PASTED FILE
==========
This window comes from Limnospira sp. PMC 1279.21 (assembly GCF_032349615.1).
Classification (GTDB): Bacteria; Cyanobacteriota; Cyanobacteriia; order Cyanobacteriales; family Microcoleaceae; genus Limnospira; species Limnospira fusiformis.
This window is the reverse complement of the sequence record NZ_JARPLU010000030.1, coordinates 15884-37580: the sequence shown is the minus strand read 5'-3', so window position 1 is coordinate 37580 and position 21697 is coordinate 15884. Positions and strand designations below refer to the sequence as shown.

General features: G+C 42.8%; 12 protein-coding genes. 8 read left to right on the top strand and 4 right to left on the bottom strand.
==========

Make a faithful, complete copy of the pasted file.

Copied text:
This window comes from Limnospira sp. PMC 1279.21 (assembly GCF_032349615.1).
Classification (GTDB): Bacteria; Cyanobacteriota; Cyanobacteriia; order Cyanobacteriales; family Microcoleaceae; genus Limnospira; species Limnospira fusiformis.
This window is the reverse complement of the sequence record NZ_JARPLU010000030.1, coordinates 15884-37580: the sequence shown is the minus strand read 5'-3', so window position 1 is coordinate 37580 and position 21697 is coordinate 15884. Positions and strand designations below refer to the sequence as shown.

General features: G+C 42.8%; 12 protein-coding genes. 8 read left to right on the top strand and 4 right to left on the bottom strand.